If you’re not having any luck finding jobs, spend your time continuing to learn and hone your skills for when you can find one. Take an online class, practice a skill, or re-read a freshman year textbook you partially slept through the first time. 

When you do officially enter the adult world you’ll be more ready to thrive than you would have been otherwise. You will get through this exceedingly challenging time and if you dedicate some time and energy you can come out of this stronger. 

What to Do About Student Loans During the Pandemic 

What does graduating during a pandemic mean for your student loans? Don’t panic--there are answers. 

  • If you have federally-held loans principal and interest payments have been automatically suspended through September 30, 2020 as part of the Coronavirus Aid, Relief, and Economic Security (CARES) Act. You can find more information on suspended payments here
  • Beware of scams. The federal government is not charging fees for suspending payments during the pandemic. If someone contacts you requesting a fee to suspend your payments this is a scam. 
  • If you have non-federally held loans and are not able to make payments due to financial hardship caused by the pandemic, you should contact your loan servicer immediately. Your servicer will be able to explain your options.

To sum up: take a breath. There are options available for you that mean you don’t have to scramble to make your payments right now. Contact whoever is responsible for your loans to get the information you need. 

A graduate uses his time during the pandemic to read a book.
Scheduling activities like reading, job searching, and networking will help you thrive during the pandemic.  

Healthy Lifestyle During the Pandemic

Mental Health

This is a very stressful time for everyone which makes caring for your mental health a necessity. The Center for Disease Control (CDC) recommends: 

  1. Paying attention to how you feel.
  2. Taking a break from news and other content related to the pandemic.
  3. Getting plenty of sleep and exercise.
  4. Staying in touch with people.
  5. Seeking help if you feel overwhelmed or unsafe. 

Moving on from college and everything that comes with it before you were expecting to is hard and sad. Allow yourself to work through those emotions along with the stress you’re feeling from the uncertainty of the pandemic. Talk to other people going through the same thing, your family, and mental health professionals to help yourself figure out your feelings.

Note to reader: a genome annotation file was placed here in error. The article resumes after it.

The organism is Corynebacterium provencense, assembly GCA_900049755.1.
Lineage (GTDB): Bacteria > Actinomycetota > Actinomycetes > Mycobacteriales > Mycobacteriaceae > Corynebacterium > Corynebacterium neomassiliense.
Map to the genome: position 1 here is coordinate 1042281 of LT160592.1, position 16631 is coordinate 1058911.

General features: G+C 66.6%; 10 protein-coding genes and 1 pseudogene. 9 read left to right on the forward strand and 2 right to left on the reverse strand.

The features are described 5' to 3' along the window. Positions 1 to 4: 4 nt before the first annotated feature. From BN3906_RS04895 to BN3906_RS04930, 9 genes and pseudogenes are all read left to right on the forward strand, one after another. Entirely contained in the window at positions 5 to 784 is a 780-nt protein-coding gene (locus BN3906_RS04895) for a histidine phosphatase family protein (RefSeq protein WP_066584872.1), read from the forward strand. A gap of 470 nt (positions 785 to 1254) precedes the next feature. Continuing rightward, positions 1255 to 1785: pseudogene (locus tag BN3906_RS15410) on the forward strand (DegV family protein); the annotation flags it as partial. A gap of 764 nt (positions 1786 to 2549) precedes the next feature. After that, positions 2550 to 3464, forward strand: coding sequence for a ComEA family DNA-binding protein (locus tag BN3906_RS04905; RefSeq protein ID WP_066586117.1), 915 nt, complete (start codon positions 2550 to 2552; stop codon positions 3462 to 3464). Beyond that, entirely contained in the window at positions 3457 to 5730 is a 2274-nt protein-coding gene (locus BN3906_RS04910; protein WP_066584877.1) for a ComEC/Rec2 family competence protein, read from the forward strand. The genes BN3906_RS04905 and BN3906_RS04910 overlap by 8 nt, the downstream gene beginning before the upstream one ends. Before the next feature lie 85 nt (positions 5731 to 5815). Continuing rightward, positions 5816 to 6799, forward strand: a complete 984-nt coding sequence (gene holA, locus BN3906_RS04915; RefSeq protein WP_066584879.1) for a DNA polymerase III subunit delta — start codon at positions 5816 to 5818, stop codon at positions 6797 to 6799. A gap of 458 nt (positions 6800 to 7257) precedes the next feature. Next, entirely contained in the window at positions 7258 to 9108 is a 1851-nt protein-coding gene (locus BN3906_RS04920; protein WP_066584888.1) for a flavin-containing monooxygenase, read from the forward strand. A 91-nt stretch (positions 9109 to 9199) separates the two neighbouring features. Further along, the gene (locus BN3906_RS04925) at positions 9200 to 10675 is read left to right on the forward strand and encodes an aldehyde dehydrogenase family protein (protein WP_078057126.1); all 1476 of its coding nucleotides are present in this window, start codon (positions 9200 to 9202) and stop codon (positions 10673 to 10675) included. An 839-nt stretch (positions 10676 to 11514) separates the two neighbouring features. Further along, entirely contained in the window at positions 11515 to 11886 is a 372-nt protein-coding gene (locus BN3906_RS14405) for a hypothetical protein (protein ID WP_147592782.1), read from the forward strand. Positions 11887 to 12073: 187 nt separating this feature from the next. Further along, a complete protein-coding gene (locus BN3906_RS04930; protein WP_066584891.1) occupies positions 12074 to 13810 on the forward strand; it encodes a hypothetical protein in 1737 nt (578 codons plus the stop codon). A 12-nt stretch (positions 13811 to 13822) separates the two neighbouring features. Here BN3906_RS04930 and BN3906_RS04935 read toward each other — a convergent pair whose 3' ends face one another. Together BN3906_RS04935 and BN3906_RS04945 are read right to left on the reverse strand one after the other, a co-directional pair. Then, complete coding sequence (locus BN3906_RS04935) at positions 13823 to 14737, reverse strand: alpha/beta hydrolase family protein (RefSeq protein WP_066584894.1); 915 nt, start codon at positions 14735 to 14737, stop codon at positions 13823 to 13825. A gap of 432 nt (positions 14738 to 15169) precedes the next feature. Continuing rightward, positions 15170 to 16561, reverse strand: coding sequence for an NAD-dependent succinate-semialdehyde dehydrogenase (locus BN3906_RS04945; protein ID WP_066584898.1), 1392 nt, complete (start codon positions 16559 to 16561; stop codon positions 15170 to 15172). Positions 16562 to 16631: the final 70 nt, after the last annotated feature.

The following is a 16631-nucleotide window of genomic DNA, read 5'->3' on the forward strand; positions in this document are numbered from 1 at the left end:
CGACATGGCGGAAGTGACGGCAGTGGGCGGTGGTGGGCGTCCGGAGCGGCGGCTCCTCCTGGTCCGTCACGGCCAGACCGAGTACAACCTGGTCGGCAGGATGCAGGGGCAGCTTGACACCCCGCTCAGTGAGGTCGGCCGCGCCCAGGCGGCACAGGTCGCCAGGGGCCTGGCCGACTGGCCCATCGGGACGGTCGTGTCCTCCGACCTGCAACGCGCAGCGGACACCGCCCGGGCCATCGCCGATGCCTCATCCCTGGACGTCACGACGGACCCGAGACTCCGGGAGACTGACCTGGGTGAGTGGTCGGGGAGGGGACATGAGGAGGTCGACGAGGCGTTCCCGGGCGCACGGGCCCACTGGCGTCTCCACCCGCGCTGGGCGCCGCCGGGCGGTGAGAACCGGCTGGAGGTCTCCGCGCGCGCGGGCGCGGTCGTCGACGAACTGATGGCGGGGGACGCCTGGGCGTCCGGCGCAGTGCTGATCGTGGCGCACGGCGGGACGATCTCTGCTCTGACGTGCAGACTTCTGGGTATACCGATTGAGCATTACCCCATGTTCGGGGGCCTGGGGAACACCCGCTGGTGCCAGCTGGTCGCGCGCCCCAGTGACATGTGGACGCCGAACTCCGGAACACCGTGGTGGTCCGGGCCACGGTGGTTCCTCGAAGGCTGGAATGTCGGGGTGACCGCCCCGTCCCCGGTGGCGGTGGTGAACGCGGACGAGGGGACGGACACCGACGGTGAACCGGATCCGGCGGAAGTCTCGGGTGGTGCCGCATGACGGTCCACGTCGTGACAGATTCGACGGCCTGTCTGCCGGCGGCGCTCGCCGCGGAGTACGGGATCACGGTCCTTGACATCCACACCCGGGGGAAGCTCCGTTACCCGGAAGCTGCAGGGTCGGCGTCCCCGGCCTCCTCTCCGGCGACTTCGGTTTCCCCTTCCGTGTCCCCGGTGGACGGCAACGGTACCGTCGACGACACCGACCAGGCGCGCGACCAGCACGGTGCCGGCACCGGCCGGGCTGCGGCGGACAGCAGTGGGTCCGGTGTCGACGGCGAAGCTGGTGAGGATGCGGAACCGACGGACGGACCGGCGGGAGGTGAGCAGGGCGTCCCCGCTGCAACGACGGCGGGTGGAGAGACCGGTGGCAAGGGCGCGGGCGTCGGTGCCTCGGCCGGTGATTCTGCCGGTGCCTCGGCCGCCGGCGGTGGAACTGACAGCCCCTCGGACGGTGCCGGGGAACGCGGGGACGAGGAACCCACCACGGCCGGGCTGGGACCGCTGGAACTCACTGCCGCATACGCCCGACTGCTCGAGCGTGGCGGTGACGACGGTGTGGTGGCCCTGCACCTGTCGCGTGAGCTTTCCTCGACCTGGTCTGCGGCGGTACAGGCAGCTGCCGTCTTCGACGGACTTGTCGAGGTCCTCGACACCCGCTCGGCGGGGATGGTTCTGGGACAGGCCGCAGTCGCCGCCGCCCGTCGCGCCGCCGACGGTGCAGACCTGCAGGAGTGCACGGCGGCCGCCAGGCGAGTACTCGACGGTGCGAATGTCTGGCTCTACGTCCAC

Daily Schedule

Just because you can stay up all night and wake up in time for dinner does not mean you should. In fact, establishing and sticking to a daily schedule is extremely important for coping with the pandemic. Giving your mind and body some structure right now will help you maintain a healthy lifestyle throughout the pandemic. 

  • Make a sleep schedule. This is a tough one for college students who had little or no regular sleep schedule before the pandemic, but it makes a big difference. You don’t need to assign yourself a strict bedtime like when you were a child but you should try to avoid long strings of late nights and set your alarm each day. 
  • Work out. Exercise is essential for your mind and body. Scheduling exercise each day will help you stick to a schedule and keep you on track fitness wise. 
  • Get ready for each day. Not putting on makeup or shaving is nice for a little while but staying in sweatpants for months is not good for a healthy lifestyle. Your getting ready routine will probably look different now, but stick to whatever modified self maintenance you come up with. 
  • Plan “work” hours. If you don’t have a job once classes ended you probably had a hard time finding structure in your day--you have to make that structure for yourself with no assignments due or meetings to attend and that’s not easy. Choose a set time during the day for reading, writing, job searching, networking, or whatever else you need to do. This schedule will help you feel better and make you more productive.